The Tyranny of Numbers: Mismeasurement and Misrule

The Tyranny of Numbers: Mismeasurement and Misrule

The Tyranny of Numbers: Mismeasurement and Misrule

The Tyranny of Numbers: Mismeasurement and Misrule

Synopsis

In this wide-ranging study, Nicholas Eberstadt demonstrates that some of the most basic of today's domestic and foreign policies have been buttressed or justified by what turns out to be mis-analysis or misuse of available facts and figures. The Tyranny of Numbers not only warns about the ways the statistics are being misused in government policy in the United States and abroad but explains how this process can end up injuring vulnerable groups or distorting the workings of the democratic system.

Excerpt

Somewhere in the works of George Orwell there is an account of a reaction to the arrival of American troops in Great Britain in the middle of World War II. It would seem the rumor went round certain “right left” circles, as Orwell called them, that the Yanks had not come to help mount an invasion of the Continent. Rather, they had come to put down an incipient workers’ revolt in the war industries—some vague allusion to Petrograd in 1917. Orwell commented that in order to believe such an absurdity, it was necessary to have gone to a university. Any cabdriver, he continued, would have told you it was nonsense.

So would Nicholas Eberstadt, who in our time is becoming the counterpart of Orwell’s cabdriver (albeit his subject is as often the inanities of the political right as of the left). in our more democratic setting, he is assuredly university-educated. He is currently a visiting fellow of the Harvard University Center for Population and Development Studies and a visiting scholar at the American Enterprise Institute for Public Policy Research. But he has retained and indeed developed an uncanny ability to ask the innocent, devastating question; to spot the stunningly illuminating obvious.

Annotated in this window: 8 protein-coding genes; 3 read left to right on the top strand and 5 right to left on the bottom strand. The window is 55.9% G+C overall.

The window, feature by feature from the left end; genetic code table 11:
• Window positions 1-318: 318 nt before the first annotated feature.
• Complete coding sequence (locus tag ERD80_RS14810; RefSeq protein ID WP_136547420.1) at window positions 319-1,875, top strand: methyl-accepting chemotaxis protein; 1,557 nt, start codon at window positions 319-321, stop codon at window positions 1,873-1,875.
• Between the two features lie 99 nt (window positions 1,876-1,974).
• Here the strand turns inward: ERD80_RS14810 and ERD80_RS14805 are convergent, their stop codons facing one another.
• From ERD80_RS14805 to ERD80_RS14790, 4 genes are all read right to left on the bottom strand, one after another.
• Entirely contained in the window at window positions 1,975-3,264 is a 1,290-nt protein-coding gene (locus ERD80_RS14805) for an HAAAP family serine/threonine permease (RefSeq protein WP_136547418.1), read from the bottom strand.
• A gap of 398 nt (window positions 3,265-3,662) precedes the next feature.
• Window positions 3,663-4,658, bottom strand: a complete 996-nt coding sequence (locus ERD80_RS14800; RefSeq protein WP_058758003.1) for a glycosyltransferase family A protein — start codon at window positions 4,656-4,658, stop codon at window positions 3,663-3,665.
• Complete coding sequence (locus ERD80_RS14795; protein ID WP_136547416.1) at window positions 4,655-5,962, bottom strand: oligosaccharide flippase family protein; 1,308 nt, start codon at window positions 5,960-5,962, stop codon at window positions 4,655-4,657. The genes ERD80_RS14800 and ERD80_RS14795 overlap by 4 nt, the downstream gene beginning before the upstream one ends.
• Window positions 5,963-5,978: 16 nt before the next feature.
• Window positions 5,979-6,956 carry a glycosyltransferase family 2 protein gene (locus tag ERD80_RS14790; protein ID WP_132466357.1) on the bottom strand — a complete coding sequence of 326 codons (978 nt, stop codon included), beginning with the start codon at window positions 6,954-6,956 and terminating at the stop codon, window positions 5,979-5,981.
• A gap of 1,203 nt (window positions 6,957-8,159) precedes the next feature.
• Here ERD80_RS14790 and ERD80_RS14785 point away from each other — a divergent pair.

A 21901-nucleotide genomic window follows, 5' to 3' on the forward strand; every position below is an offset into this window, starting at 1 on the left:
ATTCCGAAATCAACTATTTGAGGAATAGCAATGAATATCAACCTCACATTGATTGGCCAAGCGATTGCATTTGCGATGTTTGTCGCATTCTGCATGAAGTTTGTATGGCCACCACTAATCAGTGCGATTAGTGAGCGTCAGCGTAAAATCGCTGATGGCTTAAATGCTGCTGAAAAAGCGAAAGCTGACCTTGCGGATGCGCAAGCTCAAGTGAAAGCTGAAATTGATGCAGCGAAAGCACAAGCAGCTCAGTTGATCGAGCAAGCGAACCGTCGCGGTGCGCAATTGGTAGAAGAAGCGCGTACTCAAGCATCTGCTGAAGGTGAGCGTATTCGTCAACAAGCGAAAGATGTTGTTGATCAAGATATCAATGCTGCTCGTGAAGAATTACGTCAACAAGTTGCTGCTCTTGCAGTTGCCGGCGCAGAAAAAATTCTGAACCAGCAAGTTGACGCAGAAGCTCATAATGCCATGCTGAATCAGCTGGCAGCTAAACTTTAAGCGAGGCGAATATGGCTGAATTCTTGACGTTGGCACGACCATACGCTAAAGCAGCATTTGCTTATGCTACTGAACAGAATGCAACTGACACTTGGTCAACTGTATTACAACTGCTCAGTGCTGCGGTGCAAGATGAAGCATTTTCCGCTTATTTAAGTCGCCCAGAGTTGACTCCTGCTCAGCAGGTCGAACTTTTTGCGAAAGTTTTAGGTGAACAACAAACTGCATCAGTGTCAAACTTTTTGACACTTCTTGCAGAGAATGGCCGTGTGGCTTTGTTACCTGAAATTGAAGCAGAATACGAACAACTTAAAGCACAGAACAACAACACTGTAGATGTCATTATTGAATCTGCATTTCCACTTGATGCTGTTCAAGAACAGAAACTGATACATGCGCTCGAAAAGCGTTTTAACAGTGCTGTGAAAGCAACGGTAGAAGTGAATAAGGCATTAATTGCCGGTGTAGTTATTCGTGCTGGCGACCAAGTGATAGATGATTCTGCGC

Eberstadt is by training a demographer and would not, I surmise, dissent from the stern assessment that demography is destiny. It is all the more important then for those who would know the future to get their numbers straight. Early in his academic training and his published works, Eberstadt kept spotting instances where people who had every reason to get things straight got them all mixed up instead. He acquired a mission of sorts: asking the obvious.

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